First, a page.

to Mr. Westenberg.
Washington , November 12, 1873.
Sir: I have the honor to acknowledge the reception of your note of the 5th instant, making inquiries respecting a certain stipulation supposed to have been inserted in several extradition treaties which have been recently concluded by this Government.
It is believed that you are under a misapprehension iu supposing that the provision, as cited in your note, has been inserted in many of the treaties of extradition which this Government has entered into with other powers, or that it has been inserted in any of those recently entered into. I am under the impression that it is to be found in only three of the treaties of extradition concluded by the United States, and in none concluded within the last six years. No question has been raised by either of the governments with whom treaties have been entered into containing the stipulation, cited in your note, as to its import. I abstain, therefore, from speculating in the abstract upon provisions of detail in treaties of extradition existing between the United States and other countries. It will, as I hope, meet the object of your inquiry [Page 786] on this point to say that, in every treaty of extradition, the United States insists that it can be required to surrender a fugitive criminal only upon such evidence of criminality as, according to the laws of the place where he shall be found, would justify his apprehension and commitment for trial if the crime had there been committed.
The second question which you propose is, what may have been the reason why the stipulation which you cite, and which you erroneously think is found in all extradition treaties of this Government concluded since August 21, 1857, was not inserted in the projected treaty signed, but not exchanged, between the Netherlands and the United States in 1857. Governor Marcy and General Cass, who were, pending the negotiations on this question, the Secretaries of State, and under whose directions they were conducted, have been dead for several years, and it does not appear from the correspondence in this Department that the provision cited by you was at any time under consideration.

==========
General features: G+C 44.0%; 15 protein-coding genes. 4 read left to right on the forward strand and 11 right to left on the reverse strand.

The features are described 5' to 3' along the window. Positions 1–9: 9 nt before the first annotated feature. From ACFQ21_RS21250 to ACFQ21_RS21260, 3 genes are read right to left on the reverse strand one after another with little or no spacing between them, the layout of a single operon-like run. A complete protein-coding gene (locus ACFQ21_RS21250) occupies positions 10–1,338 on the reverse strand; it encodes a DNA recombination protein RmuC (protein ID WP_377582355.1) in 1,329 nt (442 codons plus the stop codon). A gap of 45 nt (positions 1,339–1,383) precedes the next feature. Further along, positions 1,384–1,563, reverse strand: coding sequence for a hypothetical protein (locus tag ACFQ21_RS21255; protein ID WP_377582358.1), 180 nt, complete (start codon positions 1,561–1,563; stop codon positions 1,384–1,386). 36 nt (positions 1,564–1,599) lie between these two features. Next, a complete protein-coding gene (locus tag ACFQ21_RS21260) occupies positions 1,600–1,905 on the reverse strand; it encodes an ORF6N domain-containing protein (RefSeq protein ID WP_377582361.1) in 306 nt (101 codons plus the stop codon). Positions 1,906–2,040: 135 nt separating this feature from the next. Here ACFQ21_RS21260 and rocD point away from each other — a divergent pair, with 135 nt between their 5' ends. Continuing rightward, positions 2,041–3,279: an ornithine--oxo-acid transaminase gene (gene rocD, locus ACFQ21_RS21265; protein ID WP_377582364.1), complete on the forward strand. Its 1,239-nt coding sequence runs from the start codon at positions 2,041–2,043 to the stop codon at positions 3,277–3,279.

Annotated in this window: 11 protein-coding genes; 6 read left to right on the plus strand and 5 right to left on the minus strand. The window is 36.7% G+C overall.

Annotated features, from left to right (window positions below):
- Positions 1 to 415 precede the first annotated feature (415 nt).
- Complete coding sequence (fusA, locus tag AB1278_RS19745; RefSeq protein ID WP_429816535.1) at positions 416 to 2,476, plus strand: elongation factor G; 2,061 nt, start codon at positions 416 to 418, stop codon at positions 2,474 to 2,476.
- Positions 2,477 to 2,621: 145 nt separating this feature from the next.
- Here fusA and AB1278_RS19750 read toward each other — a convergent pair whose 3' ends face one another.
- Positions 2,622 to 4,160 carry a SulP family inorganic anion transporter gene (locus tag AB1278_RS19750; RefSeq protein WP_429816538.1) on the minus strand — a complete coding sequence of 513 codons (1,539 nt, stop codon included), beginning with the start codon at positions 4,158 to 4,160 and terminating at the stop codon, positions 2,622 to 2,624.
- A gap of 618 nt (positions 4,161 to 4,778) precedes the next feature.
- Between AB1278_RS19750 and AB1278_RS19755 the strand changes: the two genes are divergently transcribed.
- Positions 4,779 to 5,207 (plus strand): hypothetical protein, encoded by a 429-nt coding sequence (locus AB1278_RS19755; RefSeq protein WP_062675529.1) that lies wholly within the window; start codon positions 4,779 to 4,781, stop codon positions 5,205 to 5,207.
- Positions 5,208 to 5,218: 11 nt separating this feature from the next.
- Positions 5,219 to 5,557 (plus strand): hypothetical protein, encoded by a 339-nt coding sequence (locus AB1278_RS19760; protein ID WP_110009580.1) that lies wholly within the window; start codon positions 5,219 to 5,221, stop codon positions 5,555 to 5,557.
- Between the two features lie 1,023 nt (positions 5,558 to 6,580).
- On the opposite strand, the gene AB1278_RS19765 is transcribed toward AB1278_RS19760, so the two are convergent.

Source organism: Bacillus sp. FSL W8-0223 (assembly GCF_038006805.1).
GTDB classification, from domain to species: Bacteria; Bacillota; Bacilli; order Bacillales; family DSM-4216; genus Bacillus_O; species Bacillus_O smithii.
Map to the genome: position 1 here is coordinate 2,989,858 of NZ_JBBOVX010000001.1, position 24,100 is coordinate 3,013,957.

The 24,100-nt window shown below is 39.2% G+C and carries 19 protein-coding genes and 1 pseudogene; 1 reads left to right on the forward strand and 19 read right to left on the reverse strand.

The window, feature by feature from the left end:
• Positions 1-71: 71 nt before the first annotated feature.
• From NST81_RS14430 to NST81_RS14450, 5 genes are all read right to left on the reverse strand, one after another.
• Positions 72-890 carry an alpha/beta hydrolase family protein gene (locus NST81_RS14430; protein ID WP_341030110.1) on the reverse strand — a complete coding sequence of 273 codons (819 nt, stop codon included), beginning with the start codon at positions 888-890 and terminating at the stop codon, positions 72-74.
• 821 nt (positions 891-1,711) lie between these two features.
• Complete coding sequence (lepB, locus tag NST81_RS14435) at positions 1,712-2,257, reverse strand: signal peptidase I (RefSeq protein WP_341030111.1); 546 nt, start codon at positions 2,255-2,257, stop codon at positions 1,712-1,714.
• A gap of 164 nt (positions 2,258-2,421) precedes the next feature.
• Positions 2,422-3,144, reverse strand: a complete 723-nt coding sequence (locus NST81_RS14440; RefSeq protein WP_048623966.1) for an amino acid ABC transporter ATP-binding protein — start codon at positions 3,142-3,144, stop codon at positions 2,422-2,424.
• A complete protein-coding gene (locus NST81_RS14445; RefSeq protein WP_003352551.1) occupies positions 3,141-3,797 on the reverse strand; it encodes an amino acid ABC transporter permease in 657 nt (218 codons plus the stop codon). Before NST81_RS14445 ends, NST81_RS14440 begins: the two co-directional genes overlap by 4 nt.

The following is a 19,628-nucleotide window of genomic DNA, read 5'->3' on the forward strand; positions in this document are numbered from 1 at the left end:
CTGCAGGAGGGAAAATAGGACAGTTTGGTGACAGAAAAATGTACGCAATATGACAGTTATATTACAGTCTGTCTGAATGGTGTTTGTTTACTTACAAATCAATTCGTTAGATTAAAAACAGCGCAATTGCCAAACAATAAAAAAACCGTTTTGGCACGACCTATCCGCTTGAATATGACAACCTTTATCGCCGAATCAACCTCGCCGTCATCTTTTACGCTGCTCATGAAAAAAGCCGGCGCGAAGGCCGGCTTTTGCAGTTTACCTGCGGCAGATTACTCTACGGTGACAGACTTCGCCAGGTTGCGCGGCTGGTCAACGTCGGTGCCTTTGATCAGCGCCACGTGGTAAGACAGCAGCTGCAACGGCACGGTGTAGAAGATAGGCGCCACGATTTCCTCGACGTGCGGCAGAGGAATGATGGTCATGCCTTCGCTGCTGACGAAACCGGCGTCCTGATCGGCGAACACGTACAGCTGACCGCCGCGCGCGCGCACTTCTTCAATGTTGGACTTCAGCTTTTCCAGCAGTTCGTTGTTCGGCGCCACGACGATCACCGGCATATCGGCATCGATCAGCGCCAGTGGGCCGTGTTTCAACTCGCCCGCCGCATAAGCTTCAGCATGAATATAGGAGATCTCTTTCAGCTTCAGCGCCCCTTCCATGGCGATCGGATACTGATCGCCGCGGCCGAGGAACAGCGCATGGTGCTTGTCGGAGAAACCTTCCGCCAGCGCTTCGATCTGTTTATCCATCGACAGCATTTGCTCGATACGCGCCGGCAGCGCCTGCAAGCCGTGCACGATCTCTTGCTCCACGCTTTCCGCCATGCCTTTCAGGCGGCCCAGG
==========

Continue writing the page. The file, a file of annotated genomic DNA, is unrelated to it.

The negotiations appear to have been conducted at the Hague; and unless the records of the ministry there, or possibly the recollection of the distinguished gentlemen who conducted the negotiations on the part of the Netherlands, (if Mr. Van Hall be still living,) can furnish the answer to the question why the stipulation to which they did agree was introduced instead of one which does not appear to have been proposed, I shall have to regret the inability of this Government to aid in the solution of the question which you raise.
In reply to your third question, “Whether there exists in the United States any uniform criminal procedure, that is to say, whether the same laws and rules are in force in relation to criminal procedure in all the States, or whether the laws concerning such procedure are different in the different States,” I have to say that the criminal code of the United States applies only to offenses defined by the General Government, or committed within its exclusive jurisdiction, or upon the high seas, or some navigable water, and that each State establishes and regulates its own criminal procedure, as well with respect to the definitions of crimes as to the mode of procedure against criminals and the manner and extent of punishment.